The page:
Moby, LinuxKit Kick Off New Docker Collaboration Phase

Docker this week introduced two new projects at DockerCon with an eye to helping operating system vendors, software creators and in-house tinkerers create container-native OSes and container-based systems.

The projects are based on a new model for cross-ecosystem collaboration and the advancement of containerized software. Both projects aim to help users adopt container technology for all major technology platforms used in data centers and the cloud, as well as in the Internet of Things.

The Moby Project provides a library of components, plus a framework for assembling them into custom container-based systems. It also provides a community center for container enthusiasts to experiment and exchange ideas.

LinuxKit bundles the tools to build custom Linux subsystems with just the components the runtime platform requires for Linux container functionality. It provides the Linux elements otherwise missing as a component for a container platform on non-Linux systems such as Mac and Windows computers.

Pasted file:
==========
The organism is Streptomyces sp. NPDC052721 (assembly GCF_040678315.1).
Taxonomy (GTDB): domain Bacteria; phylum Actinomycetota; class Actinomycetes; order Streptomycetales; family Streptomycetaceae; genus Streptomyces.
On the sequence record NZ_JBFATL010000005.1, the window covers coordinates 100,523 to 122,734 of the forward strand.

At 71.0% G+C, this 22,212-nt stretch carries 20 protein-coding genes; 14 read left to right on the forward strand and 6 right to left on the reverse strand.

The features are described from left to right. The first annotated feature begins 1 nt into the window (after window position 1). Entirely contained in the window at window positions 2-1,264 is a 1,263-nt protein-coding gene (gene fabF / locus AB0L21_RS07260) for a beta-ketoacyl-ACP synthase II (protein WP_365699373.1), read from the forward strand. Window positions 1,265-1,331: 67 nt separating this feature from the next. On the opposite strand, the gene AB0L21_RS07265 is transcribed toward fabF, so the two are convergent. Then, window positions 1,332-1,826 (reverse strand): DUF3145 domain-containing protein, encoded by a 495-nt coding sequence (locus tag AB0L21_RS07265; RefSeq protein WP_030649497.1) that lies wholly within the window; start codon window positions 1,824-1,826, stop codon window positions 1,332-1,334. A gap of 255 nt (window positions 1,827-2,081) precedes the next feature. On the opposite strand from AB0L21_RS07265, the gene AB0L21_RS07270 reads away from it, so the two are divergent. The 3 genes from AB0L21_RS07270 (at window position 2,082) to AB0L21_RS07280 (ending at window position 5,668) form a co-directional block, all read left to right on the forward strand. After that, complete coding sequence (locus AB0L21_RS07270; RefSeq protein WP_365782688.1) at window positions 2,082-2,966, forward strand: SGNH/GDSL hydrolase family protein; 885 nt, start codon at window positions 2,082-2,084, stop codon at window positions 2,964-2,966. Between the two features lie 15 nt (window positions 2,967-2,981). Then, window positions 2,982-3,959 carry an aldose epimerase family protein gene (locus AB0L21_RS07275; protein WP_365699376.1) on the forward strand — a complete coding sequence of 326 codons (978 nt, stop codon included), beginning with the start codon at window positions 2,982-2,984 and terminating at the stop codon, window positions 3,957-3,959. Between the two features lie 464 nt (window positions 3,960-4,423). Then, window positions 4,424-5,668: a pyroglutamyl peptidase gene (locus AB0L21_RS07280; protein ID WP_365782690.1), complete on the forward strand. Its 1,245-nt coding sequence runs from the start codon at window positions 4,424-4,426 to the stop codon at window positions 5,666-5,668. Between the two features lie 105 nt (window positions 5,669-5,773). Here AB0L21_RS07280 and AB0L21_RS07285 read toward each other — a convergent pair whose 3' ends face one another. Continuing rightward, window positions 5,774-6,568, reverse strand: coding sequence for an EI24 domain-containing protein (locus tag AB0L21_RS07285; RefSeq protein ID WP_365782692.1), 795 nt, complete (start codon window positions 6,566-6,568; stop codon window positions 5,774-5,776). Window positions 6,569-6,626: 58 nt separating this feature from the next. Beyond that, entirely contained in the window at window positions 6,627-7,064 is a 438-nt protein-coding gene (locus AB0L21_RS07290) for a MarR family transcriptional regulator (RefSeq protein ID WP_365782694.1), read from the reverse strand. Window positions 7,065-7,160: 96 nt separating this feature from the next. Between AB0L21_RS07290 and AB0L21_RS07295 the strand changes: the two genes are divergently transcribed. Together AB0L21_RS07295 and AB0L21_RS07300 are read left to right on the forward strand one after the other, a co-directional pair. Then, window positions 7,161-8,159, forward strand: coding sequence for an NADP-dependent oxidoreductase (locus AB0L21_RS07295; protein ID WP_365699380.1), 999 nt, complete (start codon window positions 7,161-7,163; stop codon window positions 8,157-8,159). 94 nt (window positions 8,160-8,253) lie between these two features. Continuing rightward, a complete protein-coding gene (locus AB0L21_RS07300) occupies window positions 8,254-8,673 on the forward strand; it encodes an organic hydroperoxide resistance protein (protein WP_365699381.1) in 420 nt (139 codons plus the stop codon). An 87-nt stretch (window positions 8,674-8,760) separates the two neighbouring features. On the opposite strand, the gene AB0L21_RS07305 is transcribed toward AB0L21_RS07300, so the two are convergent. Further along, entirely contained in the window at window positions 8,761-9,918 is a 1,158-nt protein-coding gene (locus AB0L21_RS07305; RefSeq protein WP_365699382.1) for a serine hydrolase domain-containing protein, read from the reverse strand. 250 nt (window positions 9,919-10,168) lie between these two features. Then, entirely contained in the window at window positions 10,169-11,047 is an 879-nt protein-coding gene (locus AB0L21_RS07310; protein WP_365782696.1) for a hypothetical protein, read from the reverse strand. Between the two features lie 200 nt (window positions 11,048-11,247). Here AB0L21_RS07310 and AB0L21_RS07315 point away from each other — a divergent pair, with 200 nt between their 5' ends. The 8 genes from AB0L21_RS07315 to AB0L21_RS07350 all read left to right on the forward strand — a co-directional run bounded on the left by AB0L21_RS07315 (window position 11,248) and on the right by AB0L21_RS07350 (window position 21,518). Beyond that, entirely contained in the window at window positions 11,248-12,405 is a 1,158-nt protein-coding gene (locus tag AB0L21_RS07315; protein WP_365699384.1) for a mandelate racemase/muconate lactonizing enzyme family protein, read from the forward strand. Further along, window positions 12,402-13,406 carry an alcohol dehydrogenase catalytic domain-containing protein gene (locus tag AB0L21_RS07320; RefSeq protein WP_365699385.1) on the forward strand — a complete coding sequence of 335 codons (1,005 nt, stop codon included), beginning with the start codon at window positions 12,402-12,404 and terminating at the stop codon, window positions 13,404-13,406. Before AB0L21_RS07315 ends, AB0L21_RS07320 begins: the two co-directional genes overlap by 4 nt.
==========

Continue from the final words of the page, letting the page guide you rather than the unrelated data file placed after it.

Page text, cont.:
The projects have a shared goal of advancing the software containerization movement and helping take containers mainstream. The two projects mark the start of Docker’s next phase of container innovation, said David Messina, senior vice president of marketing at Docker.

The new projects provide a way to create, share, use and build container systems that was not possible with any open source project in the past, he said.

Moby’s open source structure enables Docker to collaborate on architecture, design and experimentation with bleeding-edge features, Messina told LinuxInsider.